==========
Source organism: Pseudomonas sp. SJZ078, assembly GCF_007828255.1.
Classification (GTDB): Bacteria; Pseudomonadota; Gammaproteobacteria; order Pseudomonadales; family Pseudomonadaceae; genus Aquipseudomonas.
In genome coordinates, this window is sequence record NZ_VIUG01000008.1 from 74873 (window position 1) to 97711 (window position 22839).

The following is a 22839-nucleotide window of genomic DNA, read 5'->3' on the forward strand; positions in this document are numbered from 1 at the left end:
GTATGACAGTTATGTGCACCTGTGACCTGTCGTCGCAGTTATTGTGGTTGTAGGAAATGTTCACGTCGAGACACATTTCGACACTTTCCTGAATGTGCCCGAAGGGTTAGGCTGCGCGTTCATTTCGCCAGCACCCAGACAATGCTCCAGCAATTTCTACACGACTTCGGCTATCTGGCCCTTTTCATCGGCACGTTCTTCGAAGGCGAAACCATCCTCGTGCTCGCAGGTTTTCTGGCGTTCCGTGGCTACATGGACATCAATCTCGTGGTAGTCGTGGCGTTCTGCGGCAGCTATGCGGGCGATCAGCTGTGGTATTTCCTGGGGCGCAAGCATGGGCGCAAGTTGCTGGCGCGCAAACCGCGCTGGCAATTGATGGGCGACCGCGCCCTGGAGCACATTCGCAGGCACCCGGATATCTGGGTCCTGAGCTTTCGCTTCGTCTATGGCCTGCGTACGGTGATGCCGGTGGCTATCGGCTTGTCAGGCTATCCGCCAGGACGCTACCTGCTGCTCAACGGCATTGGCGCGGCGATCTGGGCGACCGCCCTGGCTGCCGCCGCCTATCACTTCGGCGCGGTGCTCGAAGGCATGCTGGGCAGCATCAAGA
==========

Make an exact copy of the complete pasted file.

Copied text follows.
Source organism: Pseudomonas sp. SJZ078, assembly GCF_007828255.1.
Classification (GTDB): Bacteria; Pseudomonadota; Gammaproteobacteria; order Pseudomonadales; family Pseudomonadaceae; genus Aquipseudomonas.
In genome coordinates, this window is sequence record NZ_VIUG01000008.1 from 74873 (window position 1) to 97711 (window position 22839).

The following is a 22839-nucleotide window of genomic DNA, read 5'->3' on the forward strand; positions in this document are numbered from 1 at the left end:
GTATGACAGTTATGTGCACCTGTGACCTGTCGTCGCAGTTATTGTGGTTGTAGGAAATGTTCACGTCGAGACACATTTCGACACTTTCCTGAATGTGCCCGAAGGGTTAGGCTGCGCGTTCATTTCGCCAGCACCCAGACAATGCTCCAGCAATTTCTACACGACTTCGGCTATCTGGCCCTTTTCATCGGCACGTTCTTCGAAGGCGAAACCATCCTCGTGCTCGCAGGTTTTCTGGCGTTCCGTGGCTACATGGACATCAATCTCGTGGTAGTCGTGGCGTTCTGCGGCAGCTATGCGGGCGATCAGCTGTGGTATTTCCTGGGGCGCAAGCATGGGCGCAAGTTGCTGGCGCGCAAACCGCGCTGGCAATTGATGGGCGACCGCGCCCTGGAGCACATTCGCAGGCACCCGGATATCTGGGTCCTGAGCTTTCGCTTCGTCTATGGCCTGCGTACGGTGATGCCGGTGGCTATCGGCTTGTCAGGCTATCCGCCAGGACGCTACCTGCTGCTCAACGGCATTGGCGCGGCGATCTGGGCGACCGCCCTGGCTGCCGCCGCCTATCACTTCGGCGCGGTGCTCGAAGGCATGCTGGGCAGCATCAAGA